Not every day is just another day. We need a feature for holidays that we can flip when we want to return a different response to our GET request.

First, you’ll need to create a configuration file.

Create a file name with a single section named calendar and a single property named holiday. Start with it set to true.

Next, add the code to read it to

Add ConfigParser to the imports.

And use RawConfigParser to process the file.

So, we have a boolean that indicates whether or not it is a holiday.

Now let’s use modify our route, so it uses the configuration property to decide what document to return.

We have two different days defined, and the rest service will return one of the other depending on the configuration setting.

So, start and refresh your browser.

python feature flag guideSince holiday is set to True, we see the holiday JSON object.

Next, stop and edit the configuration file to set holiday to False.

Start the service, and refresh the browser again.

python feature flag guide

Since we flipped value for holiday to false, we see the message for a normal day again.

We’ve added our first feature flag. The value of holiday in the properties file controls our application’s behavior. We can return the desired JSON object by modifying the configuration and without deploying new code. But, we still need to manage the configuration file and restart the application after we change it.

Python Feature Flag Management

A properties file is not a feature flag management system. It requires modifying a configuration file in production, which is an accident waiting to happen. If we want to avoid editing live configurations, we have to version and distribute configuration files like code so we can track changes.

So let’s look at a better way to manage Python feature toggles with Rollout.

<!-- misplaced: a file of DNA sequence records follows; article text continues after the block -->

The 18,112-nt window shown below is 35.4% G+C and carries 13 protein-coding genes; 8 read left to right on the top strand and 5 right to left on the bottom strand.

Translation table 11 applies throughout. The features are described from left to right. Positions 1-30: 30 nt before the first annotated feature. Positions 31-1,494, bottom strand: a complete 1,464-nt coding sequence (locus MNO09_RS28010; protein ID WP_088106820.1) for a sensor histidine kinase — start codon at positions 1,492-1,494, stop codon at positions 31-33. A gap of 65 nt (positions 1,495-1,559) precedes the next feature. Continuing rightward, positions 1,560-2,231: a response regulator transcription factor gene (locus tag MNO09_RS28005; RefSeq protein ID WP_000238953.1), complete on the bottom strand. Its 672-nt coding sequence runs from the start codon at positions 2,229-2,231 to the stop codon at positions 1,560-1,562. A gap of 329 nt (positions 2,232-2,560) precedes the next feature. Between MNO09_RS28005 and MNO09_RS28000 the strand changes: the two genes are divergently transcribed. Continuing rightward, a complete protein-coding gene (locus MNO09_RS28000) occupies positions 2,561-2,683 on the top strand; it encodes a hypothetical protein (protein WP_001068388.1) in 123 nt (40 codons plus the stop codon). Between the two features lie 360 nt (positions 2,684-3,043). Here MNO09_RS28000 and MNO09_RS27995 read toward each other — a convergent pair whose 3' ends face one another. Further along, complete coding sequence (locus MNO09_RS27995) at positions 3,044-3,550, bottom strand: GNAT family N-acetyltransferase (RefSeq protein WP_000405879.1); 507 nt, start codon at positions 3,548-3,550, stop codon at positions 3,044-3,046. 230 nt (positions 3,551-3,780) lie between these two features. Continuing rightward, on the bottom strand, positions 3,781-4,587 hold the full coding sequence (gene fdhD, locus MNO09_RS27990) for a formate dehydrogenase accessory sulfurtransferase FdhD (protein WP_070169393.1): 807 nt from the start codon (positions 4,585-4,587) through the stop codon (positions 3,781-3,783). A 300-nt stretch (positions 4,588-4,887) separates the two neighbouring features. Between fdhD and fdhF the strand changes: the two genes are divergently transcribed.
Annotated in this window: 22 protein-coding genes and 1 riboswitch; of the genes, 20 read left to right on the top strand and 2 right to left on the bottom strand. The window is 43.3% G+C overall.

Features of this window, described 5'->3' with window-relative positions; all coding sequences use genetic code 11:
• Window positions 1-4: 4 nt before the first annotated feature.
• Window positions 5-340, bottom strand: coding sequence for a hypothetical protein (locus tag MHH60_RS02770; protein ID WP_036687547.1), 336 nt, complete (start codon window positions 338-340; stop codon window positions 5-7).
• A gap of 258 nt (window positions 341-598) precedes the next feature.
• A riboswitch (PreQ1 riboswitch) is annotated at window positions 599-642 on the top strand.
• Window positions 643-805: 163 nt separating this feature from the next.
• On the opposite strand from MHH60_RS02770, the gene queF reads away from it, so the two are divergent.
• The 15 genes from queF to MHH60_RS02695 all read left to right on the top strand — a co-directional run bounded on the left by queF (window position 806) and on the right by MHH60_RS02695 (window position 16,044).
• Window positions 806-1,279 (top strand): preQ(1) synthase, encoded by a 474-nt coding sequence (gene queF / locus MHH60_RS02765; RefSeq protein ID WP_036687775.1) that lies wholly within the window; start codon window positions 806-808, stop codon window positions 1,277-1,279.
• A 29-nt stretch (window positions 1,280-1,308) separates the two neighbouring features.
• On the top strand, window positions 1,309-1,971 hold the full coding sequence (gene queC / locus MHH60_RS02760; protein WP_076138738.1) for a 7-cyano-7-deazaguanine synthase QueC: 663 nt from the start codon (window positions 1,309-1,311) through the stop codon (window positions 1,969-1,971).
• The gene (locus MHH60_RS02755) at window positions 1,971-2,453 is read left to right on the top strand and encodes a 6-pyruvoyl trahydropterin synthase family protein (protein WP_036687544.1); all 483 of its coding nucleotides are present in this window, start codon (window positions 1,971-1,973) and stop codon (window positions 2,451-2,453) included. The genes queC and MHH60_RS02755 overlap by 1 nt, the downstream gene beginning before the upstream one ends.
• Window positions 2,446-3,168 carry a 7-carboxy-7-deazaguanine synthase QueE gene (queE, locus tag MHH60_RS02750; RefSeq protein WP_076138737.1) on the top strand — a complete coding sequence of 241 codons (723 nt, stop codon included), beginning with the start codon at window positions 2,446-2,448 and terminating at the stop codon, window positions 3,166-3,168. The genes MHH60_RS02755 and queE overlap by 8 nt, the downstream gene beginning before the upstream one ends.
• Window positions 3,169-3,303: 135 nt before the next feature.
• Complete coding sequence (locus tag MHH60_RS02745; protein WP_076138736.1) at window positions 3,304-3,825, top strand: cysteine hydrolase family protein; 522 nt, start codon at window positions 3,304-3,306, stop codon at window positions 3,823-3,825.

Getting Started With Rollout

First, you’ll need to create a free Rollout account here.

Once that’s done, sign in to your account and create a new application.

python feature flag guide
Be sure to select Python, as shown above.

Next, you’ll see instructions for adding Rollout to your application. Leave this dialog box open while you set up your environment so that you can return to it. You’ll want to use it later to finish setting up your application.

Now you need to add Rox to the virtual environment you’ve been using. Execute rollout/pip install rox from the command line.

python feature flag guide install rox

Pip will generate a lot of output.

Initialize the API

Next, we need to initialize the SDK with the application key shown above. First, add the import statement import rox.server.rox_server to the top of the file. Then add the call to Rox.setup() with your application key.

We’re going to run this once to initialize Rollout, so the rest of the application can stay the same for now.

Click Next on the installation dialog.

python feature flag build and run
Rollout is waiting for the application to initialize. Run

python feature flag guide success

The application will bring up the web server, but we’re only interested in initializing Rox. When you see the that the server is ready for requests, check and make sure you see the Success message above.

Creating a Python Feature Toggle

Click Go To App on the success dialog in the Rollout dashboard if you haven’t already. On the left-hand side of the page, there is a Flags menu item. It’s not enabled yet, because you haven’t created any flags.

So you need to add a feature toggle to your application. This is a two-step process. First,  define the toggle in your application code. Then run the application, and the new flag is registered in the Rollout dashboard.

We’re going to add the feature toggle code in the main source file to keep things simple. In a production application, you’d break things down into different files for each class.

Feature flags are kept in RoxContainers. Let’s add one to the application.

First, import rox_flag into the application.

Then, create a container class with a single member. Near the top of the file.

This class contains a single member named isHoliday. A RoxFlag holds a feature toggle. You’ll see how to use it in a moment.

Create an instance of the container, and then once the container is created, register it with the Rox API. So right before the call to Rox.setup(), call register with the container. Register accepts a name with it. We’ll call this one Flags.

Now, run the application and let it finish initializing. Just as before, stop it when it starts waiting for requests.

Return to the Rollout dashboard, and click on the Flags menu.

python feature flag guide